In a couple of recent blogs, I’ve examined various approaches to keeping access to Web sites and pages that are built to work with IE 6 rather than newer Internet Explorer versions in a Windows 7 environment (The Downside of Virtualizing Web-based Apps? Legal entanglements, for one… and Less than a VM, More Compatible than a Plain Host OS: App Virtualization for another). The issue of how to do browser virtualization to access IE 6 on a Windows 7 desktop without incurring potential legal liability for the pieces and parts of XP that must be integrated into the runtime for the IE 6 wrapper is apparently “interesting” in both the legal sense and in the sense of a celebrated Chinese curse (“May you live in interesting times”).
Windows maven Paul Thurrott suggests an interesting technology fix in a recent SuperSite blog entitled “Solving IE 6 Compatibility Issues Doesn’t Require Expense, Complexity of Virtualization.” In a nutshell, his prescription is a software solution called Browsium Unibrows that enables IE 6 access only to those pages or Websites that specifically need it, often on an organization’s own intranet. It’s set up to run as an IE 8 (or 9) child process that hides all the underlying complexity from its users and involves a minimal (under 100 MB) memory footprint. It enables users to acces sites with older, incompatible software versions of Flash, Java, and so forth on a per-page basis, and works with Group Policy rules to do its thing. Microsoft does require that IE 6 support elements be downloaded separately during installation, with relevant licenses for XP to match, so legal entaglements are avoided.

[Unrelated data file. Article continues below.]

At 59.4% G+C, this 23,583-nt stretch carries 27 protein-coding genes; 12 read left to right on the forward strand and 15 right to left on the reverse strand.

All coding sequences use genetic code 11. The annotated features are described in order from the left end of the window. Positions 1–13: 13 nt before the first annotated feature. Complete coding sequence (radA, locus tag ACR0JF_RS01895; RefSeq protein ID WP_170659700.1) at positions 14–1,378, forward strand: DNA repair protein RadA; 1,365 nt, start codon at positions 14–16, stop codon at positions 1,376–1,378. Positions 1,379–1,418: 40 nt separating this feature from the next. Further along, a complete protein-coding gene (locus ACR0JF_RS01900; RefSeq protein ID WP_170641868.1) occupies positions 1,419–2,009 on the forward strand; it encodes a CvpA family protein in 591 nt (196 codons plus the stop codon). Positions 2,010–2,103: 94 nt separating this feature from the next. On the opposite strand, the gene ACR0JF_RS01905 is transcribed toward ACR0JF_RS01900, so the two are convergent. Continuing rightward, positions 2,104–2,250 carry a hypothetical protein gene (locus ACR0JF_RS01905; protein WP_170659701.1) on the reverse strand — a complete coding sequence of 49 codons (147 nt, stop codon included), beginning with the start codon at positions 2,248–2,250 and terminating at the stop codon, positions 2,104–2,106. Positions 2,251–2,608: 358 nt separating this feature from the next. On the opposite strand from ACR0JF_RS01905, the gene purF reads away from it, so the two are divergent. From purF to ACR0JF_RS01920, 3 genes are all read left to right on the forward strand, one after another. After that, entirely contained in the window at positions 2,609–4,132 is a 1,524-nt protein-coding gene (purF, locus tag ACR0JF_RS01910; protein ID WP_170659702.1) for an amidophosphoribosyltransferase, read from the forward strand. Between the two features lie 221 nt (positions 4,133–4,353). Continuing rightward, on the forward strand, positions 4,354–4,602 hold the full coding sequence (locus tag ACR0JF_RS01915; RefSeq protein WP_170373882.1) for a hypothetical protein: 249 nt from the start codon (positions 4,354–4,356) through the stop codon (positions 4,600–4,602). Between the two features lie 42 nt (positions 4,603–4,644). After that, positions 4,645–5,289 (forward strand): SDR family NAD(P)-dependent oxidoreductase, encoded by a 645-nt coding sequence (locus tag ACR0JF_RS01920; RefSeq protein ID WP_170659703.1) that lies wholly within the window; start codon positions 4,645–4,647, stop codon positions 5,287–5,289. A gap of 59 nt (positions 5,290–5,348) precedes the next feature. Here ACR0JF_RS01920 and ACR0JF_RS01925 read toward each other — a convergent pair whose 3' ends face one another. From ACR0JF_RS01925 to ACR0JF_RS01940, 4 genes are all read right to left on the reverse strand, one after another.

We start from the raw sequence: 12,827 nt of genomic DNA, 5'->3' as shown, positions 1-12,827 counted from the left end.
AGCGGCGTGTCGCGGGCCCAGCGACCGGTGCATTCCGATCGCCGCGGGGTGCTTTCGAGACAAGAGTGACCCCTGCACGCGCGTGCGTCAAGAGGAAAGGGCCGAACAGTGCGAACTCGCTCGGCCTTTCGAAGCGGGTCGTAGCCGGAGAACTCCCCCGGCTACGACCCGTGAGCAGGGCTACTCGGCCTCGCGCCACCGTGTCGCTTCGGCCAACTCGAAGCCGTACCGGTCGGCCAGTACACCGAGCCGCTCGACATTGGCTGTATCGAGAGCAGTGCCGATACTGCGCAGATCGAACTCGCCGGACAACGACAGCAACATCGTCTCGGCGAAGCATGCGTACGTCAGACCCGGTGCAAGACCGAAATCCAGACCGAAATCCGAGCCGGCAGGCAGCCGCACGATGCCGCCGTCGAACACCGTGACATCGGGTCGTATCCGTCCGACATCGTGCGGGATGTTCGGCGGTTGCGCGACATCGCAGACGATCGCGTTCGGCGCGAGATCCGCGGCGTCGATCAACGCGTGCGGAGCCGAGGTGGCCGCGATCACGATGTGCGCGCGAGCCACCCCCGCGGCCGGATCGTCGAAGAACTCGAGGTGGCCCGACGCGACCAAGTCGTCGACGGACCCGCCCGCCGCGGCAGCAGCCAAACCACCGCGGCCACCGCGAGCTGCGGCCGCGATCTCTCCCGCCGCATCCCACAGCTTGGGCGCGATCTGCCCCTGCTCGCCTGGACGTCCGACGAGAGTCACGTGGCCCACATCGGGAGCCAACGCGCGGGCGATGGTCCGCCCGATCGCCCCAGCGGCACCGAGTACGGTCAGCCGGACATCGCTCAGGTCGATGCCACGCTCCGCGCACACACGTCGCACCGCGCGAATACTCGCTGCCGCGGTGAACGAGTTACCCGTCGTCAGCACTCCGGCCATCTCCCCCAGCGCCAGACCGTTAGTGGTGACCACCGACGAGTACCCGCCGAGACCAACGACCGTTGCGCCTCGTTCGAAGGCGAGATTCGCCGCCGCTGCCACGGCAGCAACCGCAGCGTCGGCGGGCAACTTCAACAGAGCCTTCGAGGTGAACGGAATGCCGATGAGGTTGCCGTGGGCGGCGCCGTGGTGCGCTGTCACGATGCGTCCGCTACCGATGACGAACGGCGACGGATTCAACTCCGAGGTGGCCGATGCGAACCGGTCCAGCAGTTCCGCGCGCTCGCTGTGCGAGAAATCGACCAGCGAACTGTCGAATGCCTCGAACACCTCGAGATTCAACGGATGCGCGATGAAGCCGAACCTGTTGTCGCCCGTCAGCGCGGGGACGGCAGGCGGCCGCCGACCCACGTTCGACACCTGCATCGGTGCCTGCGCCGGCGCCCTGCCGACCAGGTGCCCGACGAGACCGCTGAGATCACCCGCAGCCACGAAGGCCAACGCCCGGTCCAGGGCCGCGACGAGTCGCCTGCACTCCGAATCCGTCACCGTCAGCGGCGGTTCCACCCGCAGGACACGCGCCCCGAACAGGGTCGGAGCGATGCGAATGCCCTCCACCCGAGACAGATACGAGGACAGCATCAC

The program is in beta right now, but is expected to go commercial sometime soon. The software may be licensed for a mere $5 per seat per year. As Thurrott observes this is a good deal for a temporary solution to compatibility problems before April 8, 2014, when everything will have to migrate anyway as XP support vanishes completely. Sounds interesting…maybe you should check it out!